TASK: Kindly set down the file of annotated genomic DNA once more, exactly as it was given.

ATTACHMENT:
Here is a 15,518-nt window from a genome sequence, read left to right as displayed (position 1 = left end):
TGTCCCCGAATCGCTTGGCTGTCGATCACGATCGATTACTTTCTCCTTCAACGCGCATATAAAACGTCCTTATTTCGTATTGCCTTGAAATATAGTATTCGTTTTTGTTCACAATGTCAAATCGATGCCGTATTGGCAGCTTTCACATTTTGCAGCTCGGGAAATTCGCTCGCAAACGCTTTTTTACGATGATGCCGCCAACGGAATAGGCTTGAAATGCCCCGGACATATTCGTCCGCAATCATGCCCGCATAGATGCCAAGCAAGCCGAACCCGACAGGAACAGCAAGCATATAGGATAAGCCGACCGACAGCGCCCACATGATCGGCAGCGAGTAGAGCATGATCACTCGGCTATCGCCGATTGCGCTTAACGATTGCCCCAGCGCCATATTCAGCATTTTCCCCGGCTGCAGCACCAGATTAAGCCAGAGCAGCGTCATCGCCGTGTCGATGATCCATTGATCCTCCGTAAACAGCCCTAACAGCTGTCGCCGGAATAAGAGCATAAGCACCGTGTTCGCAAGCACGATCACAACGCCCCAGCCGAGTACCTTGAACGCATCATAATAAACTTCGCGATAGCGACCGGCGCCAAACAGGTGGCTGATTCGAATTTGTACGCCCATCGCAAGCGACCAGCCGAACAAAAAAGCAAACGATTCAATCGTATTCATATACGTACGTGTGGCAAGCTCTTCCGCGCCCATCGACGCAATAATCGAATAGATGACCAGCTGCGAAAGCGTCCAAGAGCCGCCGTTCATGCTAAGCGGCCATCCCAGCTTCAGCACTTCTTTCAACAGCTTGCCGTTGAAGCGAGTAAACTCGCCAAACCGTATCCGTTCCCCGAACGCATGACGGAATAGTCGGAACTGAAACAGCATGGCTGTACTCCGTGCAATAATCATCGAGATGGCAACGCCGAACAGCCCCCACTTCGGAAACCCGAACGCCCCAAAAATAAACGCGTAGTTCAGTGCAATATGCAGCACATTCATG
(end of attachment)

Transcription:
Here is a 15,518-nt window from a genome sequence, read left to right as displayed (position 1 = left end):
TGTCCCCGAATCGCTTGGCTGTCGATCACGATCGATTACTTTCTCCTTCAACGCGCATATAAAACGTCCTTATTTCGTATTGCCTTGAAATATAGTATTCGTTTTTGTTCACAATGTCAAATCGATGCCGTATTGGCAGCTTTCACATTTTGCAGCTCGGGAAATTCGCTCGCAAACGCTTTTTTACGATGATGCCGCCAACGGAATAGGCTTGAAATGCCCCGGACATATTCGTCCGCAATCATGCCCGCATAGATGCCAAGCAAGCCGAACCCGACAGGAACAGCAAGCATATAGGATAAGCCGACCGACAGCGCCCACATGATCGGCAGCGAGTAGAGCATGATCACTCGGCTATCGCCGATTGCGCTTAACGATTGCCCCAGCGCCATATTCAGCATTTTCCCCGGCTGCAGCACCAGATTAAGCCAGAGCAGCGTCATCGCCGTGTCGATGATCCATTGATCCTCCGTAAACAGCCCTAACAGCTGTCGCCGGAATAAGAGCATAAGCACCGTGTTCGCAAGCACGATCACAACGCCCCAGCCGAGTACCTTGAACGCATCATAATAAACTTCGCGATAGCGACCGGCGCCAAACAGGTGGCTGATTCGAATTTGTACGCCCATCGCAAGCGACCAGCCGAACAAAAAAGCAAACGATTCAATCGTATTCATATACGTACGTGTGGCAAGCTCTTCCGCGCCCATCGACGCAATAATCGAATAGATGACCAGCTGCGAAAGCGTCCAAGAGCCGCCGTTCATGCTAAGCGGCCATCCCAGCTTCAGCACTTCTTTCAACAGCTTGCCGTTGAAGCGAGTAAACTCGCCAAACCGTATCCGTTCCCCGAACGCATGACGGAATAGTCGGAACTGAAACAGCATGGCTGTACTCCGTGCAATAATCATCGAGATGGCAACGCCGAACAGCCCCCACTTCGGAAACCCGAACGCCCCAAAAATAAACGCGTAGTTCAGTGCAATATGCAGCACATTCATG